Bob King provides tips in Universe Today article for best viewing of Comet PANNSTARRS in the next week. “Get ready for an comet encounter of the extragalactic kind. In less than a week, Comet PANSTARRS will slide by the Andromeda Galaxy, the brightest galaxy visible in northern hemisphere skies. On and around that date, you’ll be able to see them both glowing softly together in late evening and early morning twilight,” writes King. The article supplies specific guidance, directing reader to an area of morning or evening sky to spot comet:
“It won’t be long before the comet becomes circumpolar and remains visible all night long. The term refers to celestial objects that circle around the pole star without setting. The Big Dipper is the most familiar circumpolar constellation for much of the U.S. and Canada. On its journey to all-night visibility, PANSTARRS started pulling a double-shift this week. You can now see it both at dusk and at dawn. Although a bright moon will compromise the dawn view for a few days, you can watch for the comet low in the northeastern sky starting about hour and 15 minutes before sunrise. For the moment, it’s about the same altitude above the horizon during both morning and evening hours. Evening is still preferred only because the bright moon has finally departed the sky during the hour or so the comet is visible.”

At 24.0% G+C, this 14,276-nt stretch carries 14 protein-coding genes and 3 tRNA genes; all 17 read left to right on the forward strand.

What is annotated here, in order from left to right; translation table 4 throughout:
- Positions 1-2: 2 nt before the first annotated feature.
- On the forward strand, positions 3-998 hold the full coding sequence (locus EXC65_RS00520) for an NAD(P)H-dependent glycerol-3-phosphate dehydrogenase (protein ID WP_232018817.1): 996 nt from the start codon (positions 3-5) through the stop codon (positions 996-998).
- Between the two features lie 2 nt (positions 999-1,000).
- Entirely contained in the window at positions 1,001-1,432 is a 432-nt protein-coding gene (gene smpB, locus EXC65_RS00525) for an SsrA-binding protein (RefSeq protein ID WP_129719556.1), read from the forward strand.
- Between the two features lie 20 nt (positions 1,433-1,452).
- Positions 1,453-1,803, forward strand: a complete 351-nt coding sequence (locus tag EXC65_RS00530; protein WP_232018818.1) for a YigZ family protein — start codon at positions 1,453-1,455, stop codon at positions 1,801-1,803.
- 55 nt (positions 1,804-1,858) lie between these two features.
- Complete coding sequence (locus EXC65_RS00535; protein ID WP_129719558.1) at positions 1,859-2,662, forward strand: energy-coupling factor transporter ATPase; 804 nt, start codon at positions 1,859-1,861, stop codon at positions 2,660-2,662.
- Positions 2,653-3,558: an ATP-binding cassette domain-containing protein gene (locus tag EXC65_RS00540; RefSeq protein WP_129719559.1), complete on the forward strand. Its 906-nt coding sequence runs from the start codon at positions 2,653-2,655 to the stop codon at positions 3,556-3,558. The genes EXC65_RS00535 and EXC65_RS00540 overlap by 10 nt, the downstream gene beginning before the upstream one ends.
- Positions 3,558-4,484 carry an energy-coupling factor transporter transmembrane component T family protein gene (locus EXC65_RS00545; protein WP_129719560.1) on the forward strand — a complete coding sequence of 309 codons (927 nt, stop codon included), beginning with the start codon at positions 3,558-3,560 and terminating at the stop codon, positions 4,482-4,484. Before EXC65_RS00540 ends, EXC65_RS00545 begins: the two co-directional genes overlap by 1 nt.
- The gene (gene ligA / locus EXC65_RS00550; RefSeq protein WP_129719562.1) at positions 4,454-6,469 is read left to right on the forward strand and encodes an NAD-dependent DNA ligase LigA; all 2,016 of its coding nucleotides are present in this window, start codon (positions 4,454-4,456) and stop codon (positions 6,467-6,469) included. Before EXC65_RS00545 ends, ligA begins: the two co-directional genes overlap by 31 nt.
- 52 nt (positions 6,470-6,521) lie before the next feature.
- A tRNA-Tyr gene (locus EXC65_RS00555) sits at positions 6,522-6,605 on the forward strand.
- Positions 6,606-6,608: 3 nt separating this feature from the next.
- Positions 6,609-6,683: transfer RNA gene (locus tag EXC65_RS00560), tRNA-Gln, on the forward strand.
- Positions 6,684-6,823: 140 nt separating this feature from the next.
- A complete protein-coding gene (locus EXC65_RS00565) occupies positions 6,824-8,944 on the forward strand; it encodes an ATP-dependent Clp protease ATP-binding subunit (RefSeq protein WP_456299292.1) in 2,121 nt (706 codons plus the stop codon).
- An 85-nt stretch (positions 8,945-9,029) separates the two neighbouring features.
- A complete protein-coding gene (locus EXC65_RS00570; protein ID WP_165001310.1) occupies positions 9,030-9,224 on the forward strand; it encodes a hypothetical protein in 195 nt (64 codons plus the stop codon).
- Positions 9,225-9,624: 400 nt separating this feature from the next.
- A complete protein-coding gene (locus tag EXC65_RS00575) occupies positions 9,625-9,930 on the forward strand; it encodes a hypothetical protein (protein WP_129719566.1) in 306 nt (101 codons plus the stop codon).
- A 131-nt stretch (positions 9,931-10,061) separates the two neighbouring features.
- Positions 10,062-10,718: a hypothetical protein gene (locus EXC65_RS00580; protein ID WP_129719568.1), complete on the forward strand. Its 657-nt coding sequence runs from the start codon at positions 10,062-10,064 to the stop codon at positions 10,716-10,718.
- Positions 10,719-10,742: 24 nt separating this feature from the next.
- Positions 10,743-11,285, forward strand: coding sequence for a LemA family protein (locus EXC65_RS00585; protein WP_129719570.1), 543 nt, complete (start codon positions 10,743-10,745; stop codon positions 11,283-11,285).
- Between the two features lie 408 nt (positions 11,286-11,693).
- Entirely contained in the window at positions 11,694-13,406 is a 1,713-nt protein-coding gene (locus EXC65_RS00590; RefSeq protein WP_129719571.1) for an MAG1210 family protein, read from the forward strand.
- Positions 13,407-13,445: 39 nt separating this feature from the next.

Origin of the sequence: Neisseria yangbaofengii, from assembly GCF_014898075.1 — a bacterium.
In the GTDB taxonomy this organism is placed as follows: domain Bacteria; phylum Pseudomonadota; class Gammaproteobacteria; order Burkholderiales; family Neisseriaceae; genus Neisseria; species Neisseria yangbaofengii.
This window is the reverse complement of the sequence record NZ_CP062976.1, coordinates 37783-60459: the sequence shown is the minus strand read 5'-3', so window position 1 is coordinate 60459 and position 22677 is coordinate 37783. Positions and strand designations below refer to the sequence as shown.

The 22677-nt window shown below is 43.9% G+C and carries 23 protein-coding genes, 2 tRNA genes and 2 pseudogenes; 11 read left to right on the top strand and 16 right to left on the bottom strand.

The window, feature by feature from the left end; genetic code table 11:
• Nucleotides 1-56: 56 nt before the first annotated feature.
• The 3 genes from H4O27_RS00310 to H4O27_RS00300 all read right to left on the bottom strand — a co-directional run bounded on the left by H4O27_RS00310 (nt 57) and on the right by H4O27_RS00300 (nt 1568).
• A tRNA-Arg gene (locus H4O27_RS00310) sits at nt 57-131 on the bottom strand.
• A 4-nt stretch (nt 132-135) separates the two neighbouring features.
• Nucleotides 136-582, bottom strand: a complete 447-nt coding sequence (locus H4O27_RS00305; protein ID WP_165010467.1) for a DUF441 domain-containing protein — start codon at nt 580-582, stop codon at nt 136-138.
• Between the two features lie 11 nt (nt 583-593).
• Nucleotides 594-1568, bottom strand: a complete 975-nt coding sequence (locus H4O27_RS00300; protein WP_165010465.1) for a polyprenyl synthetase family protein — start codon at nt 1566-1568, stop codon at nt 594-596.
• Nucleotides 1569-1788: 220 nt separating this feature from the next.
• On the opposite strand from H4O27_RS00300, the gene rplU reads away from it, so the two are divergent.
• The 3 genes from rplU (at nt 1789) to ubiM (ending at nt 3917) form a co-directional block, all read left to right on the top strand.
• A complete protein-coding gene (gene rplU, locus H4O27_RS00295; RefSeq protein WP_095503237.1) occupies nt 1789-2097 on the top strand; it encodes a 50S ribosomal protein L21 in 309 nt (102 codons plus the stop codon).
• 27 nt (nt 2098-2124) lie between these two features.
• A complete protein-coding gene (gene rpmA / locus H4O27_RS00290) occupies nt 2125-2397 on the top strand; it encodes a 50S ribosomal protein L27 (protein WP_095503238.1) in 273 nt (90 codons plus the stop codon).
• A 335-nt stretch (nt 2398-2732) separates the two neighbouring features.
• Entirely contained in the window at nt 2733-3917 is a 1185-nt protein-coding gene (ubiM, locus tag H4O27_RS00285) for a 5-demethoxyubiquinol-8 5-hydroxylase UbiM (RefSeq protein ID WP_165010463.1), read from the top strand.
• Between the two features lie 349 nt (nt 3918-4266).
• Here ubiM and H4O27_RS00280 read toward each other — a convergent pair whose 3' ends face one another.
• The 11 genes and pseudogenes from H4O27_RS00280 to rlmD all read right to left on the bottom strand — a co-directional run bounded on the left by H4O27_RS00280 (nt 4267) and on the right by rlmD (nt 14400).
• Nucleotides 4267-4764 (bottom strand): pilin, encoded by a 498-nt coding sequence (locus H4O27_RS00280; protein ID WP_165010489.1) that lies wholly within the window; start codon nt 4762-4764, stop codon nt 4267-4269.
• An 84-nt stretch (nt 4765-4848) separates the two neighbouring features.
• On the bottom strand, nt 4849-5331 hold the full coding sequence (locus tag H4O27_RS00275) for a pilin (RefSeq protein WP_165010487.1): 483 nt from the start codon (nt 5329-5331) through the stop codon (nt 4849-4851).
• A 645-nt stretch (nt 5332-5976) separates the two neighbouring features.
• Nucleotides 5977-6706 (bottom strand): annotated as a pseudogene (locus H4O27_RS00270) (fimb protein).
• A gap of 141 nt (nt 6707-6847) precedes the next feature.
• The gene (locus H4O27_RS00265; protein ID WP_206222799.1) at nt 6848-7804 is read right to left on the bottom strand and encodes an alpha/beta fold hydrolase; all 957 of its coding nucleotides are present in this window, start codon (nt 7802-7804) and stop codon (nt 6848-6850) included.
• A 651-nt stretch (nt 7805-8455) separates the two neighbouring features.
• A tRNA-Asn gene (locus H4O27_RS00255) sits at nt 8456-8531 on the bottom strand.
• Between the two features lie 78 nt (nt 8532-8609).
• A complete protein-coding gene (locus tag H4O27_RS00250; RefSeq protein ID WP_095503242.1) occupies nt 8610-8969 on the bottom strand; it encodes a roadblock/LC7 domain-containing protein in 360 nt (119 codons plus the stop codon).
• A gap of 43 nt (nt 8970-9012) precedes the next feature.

You can hardly go wrong, by simply, utilizing illustrations (top and bottom pictures) to help spot PANNSTARRS – hats off to Bob King!
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